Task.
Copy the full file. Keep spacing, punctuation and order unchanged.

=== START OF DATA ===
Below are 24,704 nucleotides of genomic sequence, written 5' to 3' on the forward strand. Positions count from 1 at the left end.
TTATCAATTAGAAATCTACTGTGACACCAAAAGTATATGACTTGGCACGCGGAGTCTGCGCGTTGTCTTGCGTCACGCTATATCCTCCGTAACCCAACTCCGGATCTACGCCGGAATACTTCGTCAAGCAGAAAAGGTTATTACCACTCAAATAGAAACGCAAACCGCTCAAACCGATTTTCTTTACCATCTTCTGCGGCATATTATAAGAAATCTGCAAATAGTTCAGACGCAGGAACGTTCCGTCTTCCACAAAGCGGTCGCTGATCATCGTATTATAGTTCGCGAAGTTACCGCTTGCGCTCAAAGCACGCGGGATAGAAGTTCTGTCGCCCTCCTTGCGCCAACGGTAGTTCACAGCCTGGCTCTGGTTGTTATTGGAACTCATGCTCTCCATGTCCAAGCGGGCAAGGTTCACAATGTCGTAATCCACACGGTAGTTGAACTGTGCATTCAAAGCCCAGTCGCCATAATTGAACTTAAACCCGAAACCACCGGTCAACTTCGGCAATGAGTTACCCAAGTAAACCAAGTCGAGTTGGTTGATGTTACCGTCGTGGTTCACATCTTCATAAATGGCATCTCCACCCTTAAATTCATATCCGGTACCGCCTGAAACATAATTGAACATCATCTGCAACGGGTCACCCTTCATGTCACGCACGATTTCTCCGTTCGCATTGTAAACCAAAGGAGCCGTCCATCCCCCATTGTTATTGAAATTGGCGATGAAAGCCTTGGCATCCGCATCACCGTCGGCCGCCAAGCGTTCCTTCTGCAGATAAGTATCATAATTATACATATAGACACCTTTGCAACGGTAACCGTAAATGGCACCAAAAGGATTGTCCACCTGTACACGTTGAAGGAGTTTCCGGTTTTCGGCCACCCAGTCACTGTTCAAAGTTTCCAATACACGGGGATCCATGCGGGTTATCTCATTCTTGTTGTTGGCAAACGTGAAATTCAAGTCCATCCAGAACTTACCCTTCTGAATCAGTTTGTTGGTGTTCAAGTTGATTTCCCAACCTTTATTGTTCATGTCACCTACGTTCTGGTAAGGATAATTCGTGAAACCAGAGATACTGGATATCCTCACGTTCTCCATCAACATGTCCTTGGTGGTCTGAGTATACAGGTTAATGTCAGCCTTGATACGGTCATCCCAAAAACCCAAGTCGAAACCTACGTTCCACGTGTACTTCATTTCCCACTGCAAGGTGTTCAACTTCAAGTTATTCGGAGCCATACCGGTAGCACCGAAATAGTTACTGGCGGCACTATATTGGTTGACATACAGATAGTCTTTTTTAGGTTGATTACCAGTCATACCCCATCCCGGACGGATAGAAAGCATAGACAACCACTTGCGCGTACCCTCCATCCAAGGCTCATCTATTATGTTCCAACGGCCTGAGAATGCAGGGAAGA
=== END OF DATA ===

Below are 24,704 nucleotides of genomic sequence, written 5' to 3' on the forward strand. Positions count from 1 at the left end.
TTATCAATTAGAAATCTACTGTGACACCAAAAGTATATGACTTGGCACGCGGAGTCTGCGCGTTGTCTTGCGTCACGCTATATCCTCCGTAACCCAACTCCGGATCTACGCCGGAATACTTCGTCAAGCAGAAAAGGTTATTACCACTCAAATAGAAACGCAAACCGCTCAAACCGATTTTCTTTACCATCTTCTGCGGCATATTATAAGAAATCTGCAAATAGTTCAGACGCAGGAACGTTCCGTCTTCCACAAAGCGGTCGCTGATCATCGTATTATAGTTCGCGAAGTTACCGCTTGCGCTCAAAGCACGCGGGATAGAAGTTCTGTCGCCCTCCTTGCGCCAACGGTAGTTCACAGCCTGGCTCTGGTTGTTATTGGAACTCATGCTCTCCATGTCCAAGCGGGCAAGGTTCACAATGTCGTAATCCACACGGTAGTTGAACTGTGCATTCAAAGCCCAGTCGCCATAATTGAACTTAAACCCGAAACCACCGGTCAACTTCGGCAATGAGTTACCCAAGTAAACCAAGTCGAGTTGGTTGATGTTACCGTCGTGGTTCACATCTTCATAAATGGCATCTCCACCCTTAAATTCATATCCGGTACCGCCTGAAACATAATTGAACATCATCTGCAACGGGTCACCCTTCATGTCACGCACGATTTCTCCGTTCGCATTGTAAACCAAAGGAGCCGTCCATCCCCCATTGTTATTGAAATTGGCGATGAAAGCCTTGGCATCCGCATCACCGTCGGCCGCCAAGCGTTCCTTCTGCAGATAAGTATCATAATTATACATATAGACACCTTTGCAACGGTAACCGTAAATGGCACCAAAAGGATTGTCCACCTGTACACGTTGAAGGAGTTTCCGGTTTTCGGCCACCCAGTCACTGTTCAAAGTTTCCAATACACGGGGATCCATGCGGGTTATCTCATTCTTGTTGTTGGCAAACGTGAAATTCAAGTCCATCCAGAACTTACCCTTCTGAATCAGTTTGTTGGTGTTCAAGTTGATTTCCCAACCTTTATTGTTCATGTCACCTACGTTCTGGTAAGGATAATTCGTGAAACCAGAGATACTGGATATCCTCACGTTCTCCATCAACATGTCCTTGGTGGTCTGAGTATACAGGTTAATGTCAGCCTTGATACGGTCATCCCAAAAACCCAAGTCGAAACCTACGTTCCACGTGTACTTCATTTCCCACTGCAAGGTGTTCAACTTCAAGTTATTCGGAGCCATACCGGTAGCACCGAAATAGTTACTGGCGGCACTATATTGGTTGACATACAGATAGTCTTTTTTAGGTTGATTACCAGTCATACCCCATCCCGGACGGATAGAAAGCATAGACAACCACTTGCGCGTACCCTCCATCCAAGGCTCATCTATTATGTTCCAACGGCCTGAGAATGCAGGGAAGA